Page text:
A guarantee of survival in 2009, is not necessarily a strong order book. The risk it brings can tear the heart out of a business. CFO’s work is not just about managing cash and costs. It is also to get business through tough times.
Equally involving is working with the front line to give them confidence that new and recurring business will be worthwhile. CFO’s must now spend quality time on risk management planning.
Large orders can be a concern with things like exchange rates and supply uncertain. Trying to get a long range view on these is not easy to ensure that margin isn’t lost on volatile currencies or delays. CFO’s need to be assertively active to help moderate customers and suppliers, who have become intolerant of even the most reasoned arguments.
Business Credit indemnity is also tighter and risks have now shifted. Insurers are rejecting applications as they press for more information, and then charge for re-submissions. Additional guarantees are also being demanded for deliveries schedules keep within to insured limits. As a result the CFO’s finance teams are required to provide increasing support for sales and purchasing functions.
With Bankers now high risk attentive, facilities and covenants administration vigilance is crucial. Breaches or tardiness, even just on reporting timeliness, could mean that life line facilities could be withdrawn. At minimum, this may give bankers an excuse to re-price.
Additional facilities for acquisitions or investments will most likely be priced higher, so CFO’s should be sure to shop around and give thought to planning other financing options. They should also beware of “restructuring” advisers whose motivation is getting administration fees.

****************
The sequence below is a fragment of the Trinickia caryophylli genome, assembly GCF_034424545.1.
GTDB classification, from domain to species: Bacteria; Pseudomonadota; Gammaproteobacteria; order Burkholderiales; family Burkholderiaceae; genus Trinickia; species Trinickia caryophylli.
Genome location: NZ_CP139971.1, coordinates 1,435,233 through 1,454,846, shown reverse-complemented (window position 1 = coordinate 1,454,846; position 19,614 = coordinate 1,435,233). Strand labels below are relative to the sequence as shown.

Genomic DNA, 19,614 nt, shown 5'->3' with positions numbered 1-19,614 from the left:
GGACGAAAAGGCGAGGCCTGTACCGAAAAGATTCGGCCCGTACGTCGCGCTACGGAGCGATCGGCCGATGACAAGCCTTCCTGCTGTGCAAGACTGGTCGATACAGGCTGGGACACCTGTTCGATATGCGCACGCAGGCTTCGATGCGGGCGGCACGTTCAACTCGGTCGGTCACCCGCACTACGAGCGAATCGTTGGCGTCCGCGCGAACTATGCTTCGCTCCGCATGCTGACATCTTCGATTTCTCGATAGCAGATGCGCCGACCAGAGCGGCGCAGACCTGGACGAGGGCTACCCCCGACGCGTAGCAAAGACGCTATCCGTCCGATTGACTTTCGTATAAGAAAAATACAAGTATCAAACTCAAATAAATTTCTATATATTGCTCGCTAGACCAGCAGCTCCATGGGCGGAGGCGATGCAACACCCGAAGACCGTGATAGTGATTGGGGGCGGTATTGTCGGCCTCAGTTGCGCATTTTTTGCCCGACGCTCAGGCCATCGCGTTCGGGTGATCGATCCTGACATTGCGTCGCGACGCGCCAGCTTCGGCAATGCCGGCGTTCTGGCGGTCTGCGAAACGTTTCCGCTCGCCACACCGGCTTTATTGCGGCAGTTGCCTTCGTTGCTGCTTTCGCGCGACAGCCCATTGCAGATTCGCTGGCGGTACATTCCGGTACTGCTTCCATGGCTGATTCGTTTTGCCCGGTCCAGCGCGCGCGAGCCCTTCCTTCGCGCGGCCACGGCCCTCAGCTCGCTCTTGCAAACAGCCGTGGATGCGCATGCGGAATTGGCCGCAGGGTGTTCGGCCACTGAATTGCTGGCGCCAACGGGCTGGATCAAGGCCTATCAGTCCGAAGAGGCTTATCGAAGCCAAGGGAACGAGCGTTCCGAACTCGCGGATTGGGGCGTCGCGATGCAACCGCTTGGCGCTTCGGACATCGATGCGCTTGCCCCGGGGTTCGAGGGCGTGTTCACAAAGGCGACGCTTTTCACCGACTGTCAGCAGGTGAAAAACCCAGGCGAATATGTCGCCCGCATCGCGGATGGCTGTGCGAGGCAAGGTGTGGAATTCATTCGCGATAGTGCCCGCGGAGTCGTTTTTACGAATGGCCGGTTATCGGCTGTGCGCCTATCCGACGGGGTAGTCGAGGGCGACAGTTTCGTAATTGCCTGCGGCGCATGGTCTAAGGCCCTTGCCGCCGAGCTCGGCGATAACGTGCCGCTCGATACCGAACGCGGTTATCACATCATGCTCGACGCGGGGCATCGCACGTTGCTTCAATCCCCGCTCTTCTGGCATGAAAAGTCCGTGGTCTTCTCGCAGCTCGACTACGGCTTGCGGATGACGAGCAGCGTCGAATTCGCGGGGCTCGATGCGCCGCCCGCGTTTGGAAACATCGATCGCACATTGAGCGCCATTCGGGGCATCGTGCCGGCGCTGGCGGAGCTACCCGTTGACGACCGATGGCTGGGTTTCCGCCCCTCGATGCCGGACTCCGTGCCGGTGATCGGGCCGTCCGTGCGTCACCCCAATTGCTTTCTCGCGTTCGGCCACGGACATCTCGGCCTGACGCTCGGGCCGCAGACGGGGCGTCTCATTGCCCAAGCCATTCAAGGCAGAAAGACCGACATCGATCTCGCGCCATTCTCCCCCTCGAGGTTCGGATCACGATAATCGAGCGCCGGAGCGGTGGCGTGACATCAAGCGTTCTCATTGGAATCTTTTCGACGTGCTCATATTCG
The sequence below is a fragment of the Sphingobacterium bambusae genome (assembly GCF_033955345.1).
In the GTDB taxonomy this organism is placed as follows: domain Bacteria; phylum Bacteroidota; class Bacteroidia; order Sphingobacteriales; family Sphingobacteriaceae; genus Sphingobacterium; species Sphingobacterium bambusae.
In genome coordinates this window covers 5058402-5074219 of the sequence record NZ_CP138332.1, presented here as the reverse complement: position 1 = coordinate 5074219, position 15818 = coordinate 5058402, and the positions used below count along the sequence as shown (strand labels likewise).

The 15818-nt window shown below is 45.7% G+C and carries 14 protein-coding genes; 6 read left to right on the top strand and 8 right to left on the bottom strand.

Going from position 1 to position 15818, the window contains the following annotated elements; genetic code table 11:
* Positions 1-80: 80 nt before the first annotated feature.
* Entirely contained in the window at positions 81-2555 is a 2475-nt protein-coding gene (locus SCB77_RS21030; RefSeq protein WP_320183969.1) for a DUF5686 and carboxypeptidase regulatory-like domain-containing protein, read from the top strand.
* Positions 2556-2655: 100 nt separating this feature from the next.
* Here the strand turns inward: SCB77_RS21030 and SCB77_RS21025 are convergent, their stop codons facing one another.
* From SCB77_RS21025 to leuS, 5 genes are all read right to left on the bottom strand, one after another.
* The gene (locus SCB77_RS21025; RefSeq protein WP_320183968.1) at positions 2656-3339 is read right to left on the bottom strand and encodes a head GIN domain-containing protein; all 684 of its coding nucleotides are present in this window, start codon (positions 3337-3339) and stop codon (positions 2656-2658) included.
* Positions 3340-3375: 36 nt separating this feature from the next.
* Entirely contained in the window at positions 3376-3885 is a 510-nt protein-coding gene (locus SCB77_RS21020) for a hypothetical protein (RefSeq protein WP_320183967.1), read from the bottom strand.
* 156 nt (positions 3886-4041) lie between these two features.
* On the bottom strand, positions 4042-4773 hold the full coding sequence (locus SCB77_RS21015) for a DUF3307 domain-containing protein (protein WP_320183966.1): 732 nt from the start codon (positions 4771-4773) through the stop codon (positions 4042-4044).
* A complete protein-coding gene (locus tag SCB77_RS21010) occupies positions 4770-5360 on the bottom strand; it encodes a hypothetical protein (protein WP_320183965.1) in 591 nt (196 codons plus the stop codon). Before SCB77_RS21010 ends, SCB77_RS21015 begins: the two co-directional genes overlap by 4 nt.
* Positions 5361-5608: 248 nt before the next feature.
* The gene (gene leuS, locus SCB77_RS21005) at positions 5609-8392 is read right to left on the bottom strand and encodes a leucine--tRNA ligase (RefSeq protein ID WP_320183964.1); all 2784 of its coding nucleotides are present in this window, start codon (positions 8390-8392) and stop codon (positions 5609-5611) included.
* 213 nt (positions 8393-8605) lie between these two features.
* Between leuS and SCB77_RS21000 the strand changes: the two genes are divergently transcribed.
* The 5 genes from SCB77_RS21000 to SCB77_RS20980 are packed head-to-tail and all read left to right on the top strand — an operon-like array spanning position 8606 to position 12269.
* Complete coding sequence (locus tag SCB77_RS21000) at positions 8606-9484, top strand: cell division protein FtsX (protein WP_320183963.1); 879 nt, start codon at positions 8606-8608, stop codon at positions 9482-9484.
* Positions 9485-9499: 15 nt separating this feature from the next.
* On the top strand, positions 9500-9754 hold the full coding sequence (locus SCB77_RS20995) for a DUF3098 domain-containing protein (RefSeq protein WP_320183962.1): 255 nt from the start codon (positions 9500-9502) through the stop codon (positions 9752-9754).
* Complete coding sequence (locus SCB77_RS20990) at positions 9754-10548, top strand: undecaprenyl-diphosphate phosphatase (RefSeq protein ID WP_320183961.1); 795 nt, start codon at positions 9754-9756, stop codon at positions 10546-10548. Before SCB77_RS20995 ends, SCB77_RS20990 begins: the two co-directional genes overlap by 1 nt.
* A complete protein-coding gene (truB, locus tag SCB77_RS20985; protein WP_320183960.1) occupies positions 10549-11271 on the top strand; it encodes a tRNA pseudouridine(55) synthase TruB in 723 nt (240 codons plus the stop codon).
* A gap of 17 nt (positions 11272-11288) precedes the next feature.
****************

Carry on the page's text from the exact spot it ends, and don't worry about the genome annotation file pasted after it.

The insurance market is also more difficult. Underwriters are insisting on more information. Reverting to checking amalgamations of cover is being used for a pricing edge. Things like risk points on product liability between manufacturer and distributor are being painstakingly scrutinized. And previous cursory checks are now being strengthened or extended to things such as professional indemnity cover of contracted technical experts.
Looking just at risks with customers and taking cover on getting paid is also now not enough. It is equally as important to assess suppliers to ensure supply chain integrity. In doing this credit information may be out of date, so monitoring submission dates, utilizing associations and networks, check-listings and swapping information with colleagues can reduce risks of the unexpected.
In summary the CFO has an onerous task to ensure future financial viability of the company’s ongoing business. A duty of care to involve all C-Level executives in a regular run through of the business risk profile and mitigation strategies. Vital for this in business now is well understood assessment processes, transparent & well monitored metrics and an embedded always-alert risk management culture.